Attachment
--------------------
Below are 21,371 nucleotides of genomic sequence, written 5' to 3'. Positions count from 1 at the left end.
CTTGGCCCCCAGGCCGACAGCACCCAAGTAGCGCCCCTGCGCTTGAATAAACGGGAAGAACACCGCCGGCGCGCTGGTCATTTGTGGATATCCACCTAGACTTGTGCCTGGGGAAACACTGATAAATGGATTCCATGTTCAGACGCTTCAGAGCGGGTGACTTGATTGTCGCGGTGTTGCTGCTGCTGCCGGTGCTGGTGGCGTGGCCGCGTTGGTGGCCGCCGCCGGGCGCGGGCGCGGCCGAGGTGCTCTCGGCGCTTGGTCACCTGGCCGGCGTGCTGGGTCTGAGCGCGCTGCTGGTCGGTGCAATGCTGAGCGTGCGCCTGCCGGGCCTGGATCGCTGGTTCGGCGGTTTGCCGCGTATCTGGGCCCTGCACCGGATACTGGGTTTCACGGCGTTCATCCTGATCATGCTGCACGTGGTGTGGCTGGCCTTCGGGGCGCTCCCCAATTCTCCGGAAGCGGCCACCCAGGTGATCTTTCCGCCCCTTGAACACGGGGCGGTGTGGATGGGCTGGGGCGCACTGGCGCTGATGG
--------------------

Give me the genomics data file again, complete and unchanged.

Below are 21,371 nucleotides of genomic sequence, written 5' to 3'. Positions count from 1 at the left end.
CTTGGCCCCCAGGCCGACAGCACCCAAGTAGCGCCCCTGCGCTTGAATAAACGGGAAGAACACCGCCGGCGCGCTGGTCATTTGTGGATATCCACCTAGACTTGTGCCTGGGGAAACACTGATAAATGGATTCCATGTTCAGACGCTTCAGAGCGGGTGACTTGATTGTCGCGGTGTTGCTGCTGCTGCCGGTGCTGGTGGCGTGGCCGCGTTGGTGGCCGCCGCCGGGCGCGGGCGCGGCCGAGGTGCTCTCGGCGCTTGGTCACCTGGCCGGCGTGCTGGGTCTGAGCGCGCTGCTGGTCGGTGCAATGCTGAGCGTGCGCCTGCCGGGCCTGGATCGCTGGTTCGGCGGTTTGCCGCGTATCTGGGCCCTGCACCGGATACTGGGTTTCACGGCGTTCATCCTGATCATGCTGCACGTGGTGTGGCTGGCCTTCGGGGCGCTCCCCAATTCTCCGGAAGCGGCCACCCAGGTGATCTTTCCGCCCCTTGAACACGGGGCGGTGTGGATGGGCTGGGGCGCACTGGCGCTGATGG